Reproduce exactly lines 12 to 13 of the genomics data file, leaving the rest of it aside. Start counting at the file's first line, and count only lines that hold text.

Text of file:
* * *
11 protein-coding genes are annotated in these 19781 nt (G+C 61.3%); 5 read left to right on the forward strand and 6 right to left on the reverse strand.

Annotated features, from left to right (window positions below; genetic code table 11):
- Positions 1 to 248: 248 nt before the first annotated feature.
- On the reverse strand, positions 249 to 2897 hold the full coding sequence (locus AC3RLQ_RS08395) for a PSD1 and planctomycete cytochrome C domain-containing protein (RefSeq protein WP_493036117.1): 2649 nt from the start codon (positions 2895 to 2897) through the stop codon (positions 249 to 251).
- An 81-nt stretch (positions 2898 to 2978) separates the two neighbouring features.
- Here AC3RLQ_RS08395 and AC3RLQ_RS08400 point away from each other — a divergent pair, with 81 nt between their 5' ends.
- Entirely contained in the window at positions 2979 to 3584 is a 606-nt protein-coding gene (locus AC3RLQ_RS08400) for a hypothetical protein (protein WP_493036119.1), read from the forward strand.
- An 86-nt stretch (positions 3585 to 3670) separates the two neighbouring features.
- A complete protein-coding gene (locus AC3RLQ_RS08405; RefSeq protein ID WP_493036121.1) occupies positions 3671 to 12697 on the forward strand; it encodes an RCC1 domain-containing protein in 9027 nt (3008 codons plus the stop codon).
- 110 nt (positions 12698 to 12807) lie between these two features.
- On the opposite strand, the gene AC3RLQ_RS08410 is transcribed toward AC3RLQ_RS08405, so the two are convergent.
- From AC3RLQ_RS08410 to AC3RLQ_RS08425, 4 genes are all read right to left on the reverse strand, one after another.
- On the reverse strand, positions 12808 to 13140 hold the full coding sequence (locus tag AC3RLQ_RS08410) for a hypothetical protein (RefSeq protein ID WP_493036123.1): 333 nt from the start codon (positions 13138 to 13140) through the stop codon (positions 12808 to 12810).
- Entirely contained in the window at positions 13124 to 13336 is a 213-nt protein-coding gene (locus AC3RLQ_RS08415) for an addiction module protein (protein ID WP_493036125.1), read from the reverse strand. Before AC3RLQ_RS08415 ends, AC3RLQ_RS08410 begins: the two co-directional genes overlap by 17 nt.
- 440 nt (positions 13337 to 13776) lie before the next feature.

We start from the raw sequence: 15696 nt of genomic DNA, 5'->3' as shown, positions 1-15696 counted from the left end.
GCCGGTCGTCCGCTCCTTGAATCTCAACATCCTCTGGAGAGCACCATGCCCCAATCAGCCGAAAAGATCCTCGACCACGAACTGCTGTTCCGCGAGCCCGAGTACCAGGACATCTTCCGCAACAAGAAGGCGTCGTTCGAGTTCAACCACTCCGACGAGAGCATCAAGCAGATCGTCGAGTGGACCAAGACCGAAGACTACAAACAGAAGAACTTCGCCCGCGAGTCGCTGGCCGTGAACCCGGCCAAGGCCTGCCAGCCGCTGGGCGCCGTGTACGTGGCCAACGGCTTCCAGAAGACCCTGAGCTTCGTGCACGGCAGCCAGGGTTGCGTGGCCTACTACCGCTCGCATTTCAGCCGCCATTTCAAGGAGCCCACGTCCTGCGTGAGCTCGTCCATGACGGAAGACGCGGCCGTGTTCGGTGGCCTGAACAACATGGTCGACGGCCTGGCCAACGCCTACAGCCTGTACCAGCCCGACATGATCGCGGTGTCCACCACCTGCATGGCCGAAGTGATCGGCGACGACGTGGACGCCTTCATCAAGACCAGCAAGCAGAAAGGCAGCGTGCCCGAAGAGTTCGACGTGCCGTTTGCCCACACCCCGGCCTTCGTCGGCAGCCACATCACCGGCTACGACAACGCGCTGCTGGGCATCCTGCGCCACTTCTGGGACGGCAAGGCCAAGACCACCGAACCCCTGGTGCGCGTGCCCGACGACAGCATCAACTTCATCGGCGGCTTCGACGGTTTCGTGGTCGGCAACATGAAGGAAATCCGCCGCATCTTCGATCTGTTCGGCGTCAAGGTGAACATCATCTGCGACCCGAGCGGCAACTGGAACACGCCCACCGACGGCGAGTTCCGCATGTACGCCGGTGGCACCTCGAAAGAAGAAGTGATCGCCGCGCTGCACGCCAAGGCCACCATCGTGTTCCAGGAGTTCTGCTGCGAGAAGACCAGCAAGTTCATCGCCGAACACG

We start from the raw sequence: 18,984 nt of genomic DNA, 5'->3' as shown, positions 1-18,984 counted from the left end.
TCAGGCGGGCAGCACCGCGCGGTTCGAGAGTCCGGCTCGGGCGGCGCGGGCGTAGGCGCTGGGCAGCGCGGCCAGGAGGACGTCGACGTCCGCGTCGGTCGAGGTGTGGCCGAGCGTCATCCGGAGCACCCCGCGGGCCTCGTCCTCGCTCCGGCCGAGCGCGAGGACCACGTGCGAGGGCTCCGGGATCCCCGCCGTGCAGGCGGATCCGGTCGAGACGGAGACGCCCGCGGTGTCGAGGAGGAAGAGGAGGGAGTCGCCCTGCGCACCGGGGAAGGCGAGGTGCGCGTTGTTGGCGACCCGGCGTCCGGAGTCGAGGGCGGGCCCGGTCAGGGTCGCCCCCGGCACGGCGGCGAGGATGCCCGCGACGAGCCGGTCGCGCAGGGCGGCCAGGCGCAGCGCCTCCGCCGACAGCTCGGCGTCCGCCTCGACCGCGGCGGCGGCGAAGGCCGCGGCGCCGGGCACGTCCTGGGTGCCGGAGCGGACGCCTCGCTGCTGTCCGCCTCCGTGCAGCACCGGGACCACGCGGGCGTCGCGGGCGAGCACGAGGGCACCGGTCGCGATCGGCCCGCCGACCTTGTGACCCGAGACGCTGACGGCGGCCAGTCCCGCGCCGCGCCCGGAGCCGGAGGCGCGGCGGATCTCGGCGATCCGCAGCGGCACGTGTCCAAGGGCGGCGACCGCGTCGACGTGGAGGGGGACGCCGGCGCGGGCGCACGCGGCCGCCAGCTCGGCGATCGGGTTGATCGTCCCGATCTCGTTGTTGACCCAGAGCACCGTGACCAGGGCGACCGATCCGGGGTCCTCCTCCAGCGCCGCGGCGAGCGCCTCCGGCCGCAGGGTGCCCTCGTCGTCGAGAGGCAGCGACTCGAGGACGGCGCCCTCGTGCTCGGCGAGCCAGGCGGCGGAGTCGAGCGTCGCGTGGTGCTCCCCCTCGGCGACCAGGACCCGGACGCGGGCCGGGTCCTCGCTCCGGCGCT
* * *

- From AC3RLQ_RS08410 to AC3RLQ_RS08425, 4 genes are all read right to left on the reverse strand, one after another.
- On the reverse strand, positions 12808 to 13140 hold the full coding sequence (locus tag AC3RLQ_RS08410) for a hypothetical protein (RefSeq protein ID WP_493036123.1): 333 nt from the start codon (positions 13138 to 13140) through the stop codon (positions 12808 to 12810).